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A Very Long Walk Through Spain

Or, Camino, Here We Come!

In about a week, my husband and I are crossing something off our bucket list that has been there a very long time. We are going to walk the Camino de Santiago (also known as The Way of St. James, or The Way). This is an 800 km trek across the north of Spain.

Yup. 800 km. Gulp.

I know this sounds slightly crazy, and perhaps it is, but bear with me!

Many of you may know about the Camino and what it is. Over this last year, as my husband and I have been planning for it and telling others about it, I am surprised how often I heard of others who have done it or know of someone who has. But for those who don’t know, here’s a very brief description.

What is the Camino?

After Jesus’ death and resurrection, his apostles spread throughout the Roman world, preaching and teaching. Most of them didn’t get very far before they, too, were killed. James and his brother, John, were one of the first disciples of Jesus. James was the first apostle to be martyred, on the orders of Herod Agrippa, in AD 44.

Those are the facts about James and his death as we know them. However, an interesting legend/myth was circulated about James after his death. It said that between Christ’s resurrection in AD 33 and James’ death, he went to Galicia (northern Spain) and preached the Gospel there, but with little success.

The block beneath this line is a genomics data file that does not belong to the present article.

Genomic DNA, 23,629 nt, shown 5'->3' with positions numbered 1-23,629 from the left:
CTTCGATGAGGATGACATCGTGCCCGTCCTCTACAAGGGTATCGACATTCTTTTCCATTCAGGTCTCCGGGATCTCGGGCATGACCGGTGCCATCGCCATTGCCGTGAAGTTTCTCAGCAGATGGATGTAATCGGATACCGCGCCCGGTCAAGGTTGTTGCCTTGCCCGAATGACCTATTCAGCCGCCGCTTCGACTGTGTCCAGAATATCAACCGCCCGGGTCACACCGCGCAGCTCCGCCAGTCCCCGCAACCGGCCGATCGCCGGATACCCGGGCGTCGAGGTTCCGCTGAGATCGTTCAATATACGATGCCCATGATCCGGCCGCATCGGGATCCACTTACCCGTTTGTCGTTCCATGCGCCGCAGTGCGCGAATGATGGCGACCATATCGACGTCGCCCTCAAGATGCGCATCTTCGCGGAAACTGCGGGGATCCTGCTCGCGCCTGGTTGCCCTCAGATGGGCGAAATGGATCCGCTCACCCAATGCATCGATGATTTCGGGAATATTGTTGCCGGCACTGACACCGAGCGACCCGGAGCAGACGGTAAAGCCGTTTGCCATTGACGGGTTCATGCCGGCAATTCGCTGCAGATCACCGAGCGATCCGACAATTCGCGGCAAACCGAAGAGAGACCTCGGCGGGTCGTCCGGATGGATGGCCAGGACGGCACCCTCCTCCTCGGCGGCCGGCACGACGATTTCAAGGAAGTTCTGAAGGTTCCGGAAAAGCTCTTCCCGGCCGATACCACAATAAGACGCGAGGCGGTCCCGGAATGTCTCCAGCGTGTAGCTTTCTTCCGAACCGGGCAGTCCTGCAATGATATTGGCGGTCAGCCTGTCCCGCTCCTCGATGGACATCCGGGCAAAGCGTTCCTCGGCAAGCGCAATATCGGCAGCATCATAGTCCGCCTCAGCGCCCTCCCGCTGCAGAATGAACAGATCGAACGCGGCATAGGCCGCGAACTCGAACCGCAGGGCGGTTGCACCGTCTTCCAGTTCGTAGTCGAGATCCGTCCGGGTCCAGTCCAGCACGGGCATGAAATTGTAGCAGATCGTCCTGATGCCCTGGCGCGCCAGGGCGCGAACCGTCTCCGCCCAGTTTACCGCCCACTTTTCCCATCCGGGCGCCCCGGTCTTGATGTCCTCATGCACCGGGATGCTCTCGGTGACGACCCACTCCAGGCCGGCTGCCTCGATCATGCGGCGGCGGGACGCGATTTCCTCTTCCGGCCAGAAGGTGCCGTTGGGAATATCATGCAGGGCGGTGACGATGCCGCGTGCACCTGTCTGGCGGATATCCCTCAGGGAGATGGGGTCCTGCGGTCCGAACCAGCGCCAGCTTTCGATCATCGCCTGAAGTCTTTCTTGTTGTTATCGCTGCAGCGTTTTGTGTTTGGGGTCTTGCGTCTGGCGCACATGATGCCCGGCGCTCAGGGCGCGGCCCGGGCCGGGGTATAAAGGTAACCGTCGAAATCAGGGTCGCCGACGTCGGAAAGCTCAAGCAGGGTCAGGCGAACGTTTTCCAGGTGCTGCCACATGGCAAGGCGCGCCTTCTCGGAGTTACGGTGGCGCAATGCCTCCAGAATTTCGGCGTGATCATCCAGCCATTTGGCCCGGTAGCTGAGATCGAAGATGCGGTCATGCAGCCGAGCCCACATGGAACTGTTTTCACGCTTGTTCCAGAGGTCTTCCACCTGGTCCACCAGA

The story recounts that after his martyrdom, his disciples took his body back to Finis Terre (world’s end, at the northwest tip of Spain) where James had been preaching. But the Queen of the region, Lupa, conspired with the Roman Legate based at nearby Dugium to ambush the disciples to destroy James’ body (and the disciples, too). Fleeing for their lives, the disciples escaped across the river Tambre; the bridge collapsing miraculously behind them and keeping them safe from their pursuers.

A town called Libredon (present-day Santiago) was not too far away, and so that is they laid the bones of St. James to rest.

This story faded into the mists of time until it appeared again, with some embellishments, at the time of the Moorish conquest of Spain. In 813 AD, a shepherd boy saw stars dancing over a field (compus = field, stellae = stars; all together, Compestola) and was divinely inspired to recount that this was the final resting place of St. James the Apostle. The Bishop of Iria Flavia (present-day Padrón) promptly verified this astonishing find. The miraculous re-discovery of James’ resting place was just in time to inspire the reconquest of Spain from the Muslims in favour of Christianity, and poor St. James became the figurehead of their armies. He is often portrayed as Santiago Matamoros, St. James the Moor-slayer, seated on a white horse and decapitating the enemy with his sword. I’m fairly confident he would not like this legacy, but that’s neither here nor there.